Footsteps in the snow and a 'dry drowning': What happened to the 'Lady in the Lake'?

“Did you think you could get away with it?” 

“Bill and Tim, why won’t you take a polygraph test?” 

“Your time is up #handcuffs." 

Every year, when the Detroit winter turns into spring, messages like these appear in the sky over the affluent coastal community of Grosse Pointe, according to Grosse Pointe News

They're a haunting reminder of the biggest unsolved mystery that hangs over the tight-knit community, a mystery that involves a suspicious death, a family feud and a potential police cover-up. 

Watch the trailer for Season Two of Netflix's Unsolved Mysteries below. Post continues after video.

Video via Netflix.

Now, the case of the 'Lady in the Lake' is about to be re-examined in volume 2 of Netflix's Unsolved Mysteries, which drops onto the streaming service on Monday, October 19. 

On January 12, 2010, local woman JoAnn Matouk Romain vanished after attending an evening prayer service at St. Paul’s Church on Lake Shore Drive in Grosse Pointe Farms. 

Police found the 55-year-old's SUV abandoned in the church driveway and footprints in the snow leading to the nearby lake. 

Investigators claimed she had left her bag, wallet and some cash in her car, and then walked through the church car park, crossed Lake Shore Drive, entered the icy lake and drowned herself. 

In the days after JoAnn's disappearance, despite her body not being found and her family claiming she had no history of mental illness, her death was ruled a suicide and the investigation was closed. 

On March 20, 2010, over two months later, her body was found by Canadian fishermen. It was discovered floating in the Boblo Island side of the Detroit River, about 48 kilometres from where she vanished. 

According to the Detroit News, a Canadian autopsy ruled there were no signs of a suspicious death. 

However, Michelle Romain, JoAnn's daughter, has always maintained that there was more to her mother's death. 

She, along with her siblings Kellie and Michael, filed a $100 million wrongful death lawsuit against the public safety departments of the Farms and Woods in US District Court, Eastern District of Michigan. 


Michelle claimed her mother was abducted from the church car park, murdered, and her body was dumped into the river at nearby Belle Island. Michelle believed her mother's death had to do with an ongoing feud JoAnn had with a relative who worked in law enforcement. Apparently JoAnn had become increasingly afraid of that relative in the weeks leading up to her death.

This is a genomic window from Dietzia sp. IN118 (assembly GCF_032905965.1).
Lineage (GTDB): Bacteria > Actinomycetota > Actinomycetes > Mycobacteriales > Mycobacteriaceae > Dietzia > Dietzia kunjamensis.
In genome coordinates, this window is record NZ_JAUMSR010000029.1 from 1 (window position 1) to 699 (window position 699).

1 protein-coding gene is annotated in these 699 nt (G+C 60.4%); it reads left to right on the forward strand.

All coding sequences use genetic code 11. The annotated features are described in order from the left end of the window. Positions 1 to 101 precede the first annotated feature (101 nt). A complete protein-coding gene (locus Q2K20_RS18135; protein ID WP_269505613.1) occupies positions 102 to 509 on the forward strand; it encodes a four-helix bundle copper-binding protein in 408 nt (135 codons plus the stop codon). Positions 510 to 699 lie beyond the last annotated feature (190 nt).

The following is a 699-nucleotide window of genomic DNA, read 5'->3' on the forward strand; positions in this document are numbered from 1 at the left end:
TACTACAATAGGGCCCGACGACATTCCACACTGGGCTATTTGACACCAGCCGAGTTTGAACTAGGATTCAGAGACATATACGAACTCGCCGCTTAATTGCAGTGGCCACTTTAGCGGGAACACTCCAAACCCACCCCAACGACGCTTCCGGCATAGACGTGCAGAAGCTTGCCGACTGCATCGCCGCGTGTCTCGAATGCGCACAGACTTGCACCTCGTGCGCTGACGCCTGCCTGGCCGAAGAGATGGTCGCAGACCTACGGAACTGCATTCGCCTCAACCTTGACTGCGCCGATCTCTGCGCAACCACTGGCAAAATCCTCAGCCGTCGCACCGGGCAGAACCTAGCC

In the suit, she also disputed the timeline of the police investigation. According to case records, the Coast Guard received a phone call requesting a search for JoAnn at 9:30pm on the night she disappeared, but police didn't run the license plate registration check that kicked off the investigation until 30 minutes later. 

Michelle also claimed a police officer turned up at her house to inform her about her mother's disappearance, around 30 minutes before she was actually declared missing. 

In her suit, Michelle also claimed the evidence that her mother disappeared into the lake didn't add up. She said the footprints in the snow leading to the lake actually matched those of a large business shoe, not the size 5, high-heeled boots JoAnn was wearing that night. 

According to Michelle and her legal team, there was no hole in the ice indicating that JoAnn had entered the water at that location. And there was no current at that time of year that could have pushed her mother's body 48 kilometres up the river. 

Two independent forensic experts, including a University of Michigan pathologist, determined it was a "dry drowning" meaning there was no water in her lungs when she was found and her breathing was possibly compromised before she entered the water. The University of Michigan pathologist also found bruises on her upper arm which indicated she could have been involved in a struggle before she died. 

While Michelle's lawsuit was eventually dismissed, the judge in the case called the disputed facts "very disturbing" and stated that some aspects of the investigation were "somewhat suspicious". 

"While the circumstances surrounding Ms. Romain’s disappearance and death remain a mystery, and in fact are somewhat suspicious, the court concludes that (the) plaintiff fails to create a genuine issue of material fact to hold (police) liable," US District Judge Linda Parker wrote in her March 7, 2018, opinion.

It's been over a decade since JoAnn disappeared and her family are still left with so many unanswered questions. 

Why was her death declared a suicide so quickly? How did her body travel so far? Did the relative she was so afraid of have something to do with her death? Do someone in the police force help cover it up? 

Perhaps the upcoming Unsolved Mysteries episode will finally give them some answers. 

Feature Image: YouTube.

Season Two of Unsolved Mysteries will premiere on Netflix on October 19.

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